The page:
For those of us old enough we remember when the U.S. and Soviet Union tested the ability for the two countries to dock their respective spacecraft together in orbit. In 1975 the U.S. Apollo spacecraft would join up with the Soviet Union's Soyuz 19 spacecraft in orbit.
But those responsible individuals in the Soviet Union's propaganda ministry were worried because the Soyuz spacecraft was 7.22 feet in diameter while the Apollo spacecraft was 12.8 feet in diameter. We must remember that in those days the competition between the United States and the Soviet Union was very important, and the Soviet's always wanted to one-up the United States to it's people. Well, they could not let this happen and have the Soviet Union's citizens find out that their spacecraft was smaller than the Americans.
So, what could the Propaganda Ministry do to fix this problem? The solution, it seems, is the one they always seemed to use: lie. The only TV would take place inside the two capsules when they both opened the hatches, met each other, shook hands, and were then off and on their way home. So no one would see the difference on the external sizes on TV.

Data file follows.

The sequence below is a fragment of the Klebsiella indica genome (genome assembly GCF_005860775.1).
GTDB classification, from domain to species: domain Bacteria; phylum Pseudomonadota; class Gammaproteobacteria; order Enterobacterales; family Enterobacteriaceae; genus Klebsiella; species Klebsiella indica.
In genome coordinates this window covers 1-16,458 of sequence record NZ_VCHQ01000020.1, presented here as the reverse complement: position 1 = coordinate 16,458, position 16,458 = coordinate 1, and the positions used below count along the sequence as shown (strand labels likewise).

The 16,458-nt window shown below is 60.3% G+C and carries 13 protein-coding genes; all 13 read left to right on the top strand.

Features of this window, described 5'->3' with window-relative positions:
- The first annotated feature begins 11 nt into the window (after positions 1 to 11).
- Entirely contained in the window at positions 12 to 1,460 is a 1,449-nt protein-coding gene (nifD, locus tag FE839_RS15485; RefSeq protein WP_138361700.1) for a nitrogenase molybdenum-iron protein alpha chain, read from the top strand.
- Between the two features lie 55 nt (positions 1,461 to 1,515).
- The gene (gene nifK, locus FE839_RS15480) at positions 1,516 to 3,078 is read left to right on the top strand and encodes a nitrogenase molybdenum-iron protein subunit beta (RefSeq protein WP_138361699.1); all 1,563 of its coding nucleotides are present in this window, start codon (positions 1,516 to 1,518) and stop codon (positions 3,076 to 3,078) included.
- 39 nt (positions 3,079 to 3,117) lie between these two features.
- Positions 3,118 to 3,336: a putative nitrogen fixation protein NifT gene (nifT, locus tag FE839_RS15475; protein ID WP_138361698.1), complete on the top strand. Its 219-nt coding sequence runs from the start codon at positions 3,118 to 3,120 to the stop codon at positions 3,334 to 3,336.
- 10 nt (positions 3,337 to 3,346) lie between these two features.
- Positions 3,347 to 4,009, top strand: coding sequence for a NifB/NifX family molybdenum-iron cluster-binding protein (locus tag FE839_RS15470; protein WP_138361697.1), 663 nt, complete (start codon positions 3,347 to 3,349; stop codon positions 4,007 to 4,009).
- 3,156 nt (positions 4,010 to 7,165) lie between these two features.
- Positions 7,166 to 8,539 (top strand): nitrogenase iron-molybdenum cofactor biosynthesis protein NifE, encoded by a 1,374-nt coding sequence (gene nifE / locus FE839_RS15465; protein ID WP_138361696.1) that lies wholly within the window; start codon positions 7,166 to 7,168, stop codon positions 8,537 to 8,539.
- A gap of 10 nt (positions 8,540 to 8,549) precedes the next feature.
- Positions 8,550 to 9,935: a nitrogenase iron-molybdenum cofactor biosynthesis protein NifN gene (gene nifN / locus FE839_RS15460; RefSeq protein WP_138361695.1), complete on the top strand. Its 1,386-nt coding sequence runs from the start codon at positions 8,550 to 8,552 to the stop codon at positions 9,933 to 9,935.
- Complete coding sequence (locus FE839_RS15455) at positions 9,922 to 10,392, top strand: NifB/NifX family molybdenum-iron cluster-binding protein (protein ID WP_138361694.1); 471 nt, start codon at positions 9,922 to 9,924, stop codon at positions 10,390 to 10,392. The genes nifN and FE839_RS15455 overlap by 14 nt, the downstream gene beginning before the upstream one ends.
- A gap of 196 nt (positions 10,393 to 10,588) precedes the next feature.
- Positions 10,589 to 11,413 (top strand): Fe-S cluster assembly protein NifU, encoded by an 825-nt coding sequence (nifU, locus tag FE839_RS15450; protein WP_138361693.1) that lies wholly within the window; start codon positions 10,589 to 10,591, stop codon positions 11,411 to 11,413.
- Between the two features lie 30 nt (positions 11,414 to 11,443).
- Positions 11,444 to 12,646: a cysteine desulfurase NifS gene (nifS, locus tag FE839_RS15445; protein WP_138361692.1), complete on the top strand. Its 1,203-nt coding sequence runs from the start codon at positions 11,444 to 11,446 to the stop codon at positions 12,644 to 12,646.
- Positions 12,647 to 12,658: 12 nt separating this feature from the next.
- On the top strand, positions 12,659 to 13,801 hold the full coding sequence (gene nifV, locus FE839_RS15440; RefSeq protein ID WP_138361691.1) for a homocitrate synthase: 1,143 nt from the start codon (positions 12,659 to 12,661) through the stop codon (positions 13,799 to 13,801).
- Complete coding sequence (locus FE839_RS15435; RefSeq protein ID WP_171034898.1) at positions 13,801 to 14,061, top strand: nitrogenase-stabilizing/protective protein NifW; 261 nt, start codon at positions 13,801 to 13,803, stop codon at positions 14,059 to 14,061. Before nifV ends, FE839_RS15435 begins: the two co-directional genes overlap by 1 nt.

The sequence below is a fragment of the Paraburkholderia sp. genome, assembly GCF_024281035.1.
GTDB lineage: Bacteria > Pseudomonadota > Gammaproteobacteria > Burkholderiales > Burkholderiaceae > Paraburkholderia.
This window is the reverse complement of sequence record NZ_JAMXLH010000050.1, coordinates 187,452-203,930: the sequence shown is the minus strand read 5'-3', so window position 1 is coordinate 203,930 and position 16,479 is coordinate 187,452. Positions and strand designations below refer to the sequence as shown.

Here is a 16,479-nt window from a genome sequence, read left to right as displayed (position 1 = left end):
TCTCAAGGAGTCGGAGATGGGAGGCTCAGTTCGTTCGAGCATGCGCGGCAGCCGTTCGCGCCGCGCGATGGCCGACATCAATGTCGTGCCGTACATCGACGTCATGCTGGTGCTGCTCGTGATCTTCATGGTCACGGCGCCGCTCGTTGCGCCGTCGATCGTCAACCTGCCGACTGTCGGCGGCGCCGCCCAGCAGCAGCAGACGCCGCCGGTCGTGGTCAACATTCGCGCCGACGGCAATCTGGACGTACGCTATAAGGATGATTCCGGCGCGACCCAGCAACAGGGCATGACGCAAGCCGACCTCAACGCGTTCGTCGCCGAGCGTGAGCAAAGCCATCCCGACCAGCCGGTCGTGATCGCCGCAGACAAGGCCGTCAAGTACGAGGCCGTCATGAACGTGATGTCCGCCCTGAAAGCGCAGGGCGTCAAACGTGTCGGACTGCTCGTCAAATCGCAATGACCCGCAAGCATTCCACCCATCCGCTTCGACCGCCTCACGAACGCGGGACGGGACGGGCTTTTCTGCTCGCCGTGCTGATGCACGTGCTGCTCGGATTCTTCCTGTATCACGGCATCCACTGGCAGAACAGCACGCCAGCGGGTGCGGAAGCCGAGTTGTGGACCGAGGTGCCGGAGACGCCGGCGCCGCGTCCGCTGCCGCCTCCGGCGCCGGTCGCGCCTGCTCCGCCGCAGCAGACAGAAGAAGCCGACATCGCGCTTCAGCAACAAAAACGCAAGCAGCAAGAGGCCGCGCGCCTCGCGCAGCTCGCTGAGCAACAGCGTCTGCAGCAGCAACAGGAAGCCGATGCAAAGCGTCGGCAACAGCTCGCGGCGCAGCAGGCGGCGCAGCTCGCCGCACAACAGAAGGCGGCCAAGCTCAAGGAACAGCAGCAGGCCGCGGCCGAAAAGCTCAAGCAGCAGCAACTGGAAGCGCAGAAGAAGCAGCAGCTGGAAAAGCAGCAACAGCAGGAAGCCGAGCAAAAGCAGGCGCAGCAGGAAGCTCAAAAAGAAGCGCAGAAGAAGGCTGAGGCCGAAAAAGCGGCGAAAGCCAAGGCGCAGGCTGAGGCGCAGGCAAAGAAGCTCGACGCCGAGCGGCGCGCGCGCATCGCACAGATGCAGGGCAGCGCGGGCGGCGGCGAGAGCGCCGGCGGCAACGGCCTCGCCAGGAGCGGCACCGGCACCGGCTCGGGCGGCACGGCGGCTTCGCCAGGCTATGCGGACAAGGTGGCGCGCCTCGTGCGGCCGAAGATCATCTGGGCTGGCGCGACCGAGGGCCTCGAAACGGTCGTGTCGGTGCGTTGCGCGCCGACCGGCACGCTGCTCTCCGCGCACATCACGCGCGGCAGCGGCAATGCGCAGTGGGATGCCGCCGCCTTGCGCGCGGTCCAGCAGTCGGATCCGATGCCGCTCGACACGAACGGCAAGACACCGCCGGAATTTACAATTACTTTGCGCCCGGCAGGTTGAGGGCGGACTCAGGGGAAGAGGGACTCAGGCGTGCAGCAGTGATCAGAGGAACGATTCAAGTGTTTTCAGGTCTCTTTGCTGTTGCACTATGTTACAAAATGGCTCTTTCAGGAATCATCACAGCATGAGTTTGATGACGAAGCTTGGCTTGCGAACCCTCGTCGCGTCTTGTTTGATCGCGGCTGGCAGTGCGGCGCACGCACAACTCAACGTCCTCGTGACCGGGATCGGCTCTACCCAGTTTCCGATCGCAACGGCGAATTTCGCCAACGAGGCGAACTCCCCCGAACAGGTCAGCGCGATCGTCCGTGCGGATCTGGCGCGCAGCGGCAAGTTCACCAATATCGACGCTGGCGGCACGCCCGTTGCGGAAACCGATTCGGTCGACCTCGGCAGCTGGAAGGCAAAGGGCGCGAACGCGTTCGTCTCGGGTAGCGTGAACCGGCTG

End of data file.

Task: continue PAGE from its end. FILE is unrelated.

But there were commemorative badges (badges were very popular in the Soviet Union) and they could not show the differences there. So, below are a couple of samples of the badges they did make:
As you can see above, problem solved! Ah, for the good old days!
Until next time keep your wings straight and level Hersch!
In the space age, man will be able to go around the world in two hours — one hour for flying and one hour to get to the airport.
— Neil McElroy, 'Look,' 1958